I got most of the ideas from this website for a firefighter costume. I used a black shirt from Wal-Mart. I got it a size 4-5 even though my son wears a 2T. That way it would fit over his clothes if it was cold on Halloween night. I cut off the shirt tails and "hemmed them with yellow duct tape. I put yellow duct tape on the collar and made the stripes from it as well. I ironed on a flag decal from a craft store.
Downloaded the local fire department logo for his badge and laminated it to stick on his helmet. Used self stick felt letters to spell out fire chief and his last name on the back of the coat. The pants are black sweat pants with the yellow duct tape. I will use them later for everyday pants, just remove the tape. The boots are his new winter snow boots that I covered the blue color with the yellow duct tape. Should have used iron on letters for the back of the coats and may yet as he uses it to play fireman.
The hat was donated from a fire safety speaker. A girl friend that works at a fire safety company sent us the dog to complete the outfit. Other suggestion would be to use a section of old hose for a fire hose to carry. He loved the firefighter costume. I loved making it. Easy for the non creative types like me!
Total Spent: $25
For the firefighter costume I used a yellow cotton fabric which I ironed on our towns Fire Department’s logo on the back of the fire jacket. I then laminated the fabric with a fabric laminator and added 3M’s reflective tape for safety. The red satin ribbon was used to tie the hat on.
I found the pattern for this firefighter costume at our local fabric store. I just made a few modifications (i.e. reflective tape, ph iron on transfer)). The only reason I went to all the trouble of laminating the fabric is that I couldn’t find any yellow waterproof fabric.
For this firefighter costume I took a weed eater box and painted it. I used pictures from my son’s books to get ideas of how to paint it. I built a ladder out of cardboard and put two Fisher Price little people in it. One was a fire Dalmatian dog.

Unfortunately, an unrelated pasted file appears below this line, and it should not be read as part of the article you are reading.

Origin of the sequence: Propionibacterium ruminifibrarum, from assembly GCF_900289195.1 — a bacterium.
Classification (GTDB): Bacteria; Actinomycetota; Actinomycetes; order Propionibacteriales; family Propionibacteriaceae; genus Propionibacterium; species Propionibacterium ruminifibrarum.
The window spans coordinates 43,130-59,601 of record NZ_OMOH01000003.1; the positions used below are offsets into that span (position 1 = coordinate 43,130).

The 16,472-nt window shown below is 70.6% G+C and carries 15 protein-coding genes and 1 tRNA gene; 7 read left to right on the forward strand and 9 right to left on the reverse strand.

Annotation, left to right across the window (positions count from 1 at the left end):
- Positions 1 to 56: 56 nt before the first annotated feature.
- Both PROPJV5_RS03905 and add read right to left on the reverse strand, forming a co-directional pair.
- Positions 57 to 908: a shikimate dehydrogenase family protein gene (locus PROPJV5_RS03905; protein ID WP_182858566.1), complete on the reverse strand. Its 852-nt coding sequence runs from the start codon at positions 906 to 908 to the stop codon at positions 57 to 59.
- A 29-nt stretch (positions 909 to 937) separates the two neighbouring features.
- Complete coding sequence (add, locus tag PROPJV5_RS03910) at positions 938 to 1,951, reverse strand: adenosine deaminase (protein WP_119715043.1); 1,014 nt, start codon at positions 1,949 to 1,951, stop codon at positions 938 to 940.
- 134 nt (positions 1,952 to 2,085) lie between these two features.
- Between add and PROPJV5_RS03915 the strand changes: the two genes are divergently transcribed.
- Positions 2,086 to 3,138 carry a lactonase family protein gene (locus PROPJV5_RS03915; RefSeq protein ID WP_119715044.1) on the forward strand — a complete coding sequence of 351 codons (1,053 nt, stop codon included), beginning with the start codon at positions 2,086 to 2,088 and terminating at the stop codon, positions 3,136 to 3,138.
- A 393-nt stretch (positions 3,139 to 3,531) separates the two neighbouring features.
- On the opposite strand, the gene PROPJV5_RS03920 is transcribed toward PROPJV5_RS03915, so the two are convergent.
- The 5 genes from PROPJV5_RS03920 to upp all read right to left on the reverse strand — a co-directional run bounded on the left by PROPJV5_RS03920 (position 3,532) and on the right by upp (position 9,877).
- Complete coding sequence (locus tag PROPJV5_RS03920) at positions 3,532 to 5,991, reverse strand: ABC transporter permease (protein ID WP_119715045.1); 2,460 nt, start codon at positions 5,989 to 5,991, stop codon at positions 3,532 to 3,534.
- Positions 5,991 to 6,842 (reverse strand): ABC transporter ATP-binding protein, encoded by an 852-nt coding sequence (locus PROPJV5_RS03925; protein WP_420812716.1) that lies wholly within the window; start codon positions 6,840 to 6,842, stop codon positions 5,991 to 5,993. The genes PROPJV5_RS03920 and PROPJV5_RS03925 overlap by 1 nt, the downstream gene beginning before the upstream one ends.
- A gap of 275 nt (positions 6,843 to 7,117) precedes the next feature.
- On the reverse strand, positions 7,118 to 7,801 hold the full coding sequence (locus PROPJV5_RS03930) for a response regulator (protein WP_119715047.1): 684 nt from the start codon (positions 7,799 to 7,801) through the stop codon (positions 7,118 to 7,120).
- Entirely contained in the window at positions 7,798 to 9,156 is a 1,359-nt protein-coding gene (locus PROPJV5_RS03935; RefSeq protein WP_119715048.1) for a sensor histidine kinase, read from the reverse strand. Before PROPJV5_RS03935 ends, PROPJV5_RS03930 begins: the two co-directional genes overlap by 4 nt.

I used plastic tubing as a fire hose that lead up to the ladder. I also wound a plastic hose on the back of the truck just like the fire hose that you see sticking out of the back. I cut craft foam in to two ladders that hang on either side. I scanned my son’s fire truck book, taking the pictures of what was inside the fire truck doors.
I enlarged them and placed them behind the 3 fire truck doors so you can open them and see all the tools that they use. I purchased an enema bag to use the hose and nozzle as his fire hose. I got flashing red lights from our local police department and placed those on top, and on the front and back so they would flash like real fire truck lights.
I scanned our local Orlando fire department emblem, ran it off and put it on the side of the fire truck. I found a toy fire truck that made noises and said "engine 36, calling engine 36"; I used that as his sound. The wheels came off of a toddler push toy and I fastened them on with a dowel rod and cap nuts.
I then used a little painted paper and tin foil for the lights. I attached a chain to his truck and made myself a Dalmatian costume and I was attached to the chain.
, This site inspired me to make this fire truck firefighter costume. I picked up a box 29"x91/2" at our local Walmart store (they were putting up freight- got this free).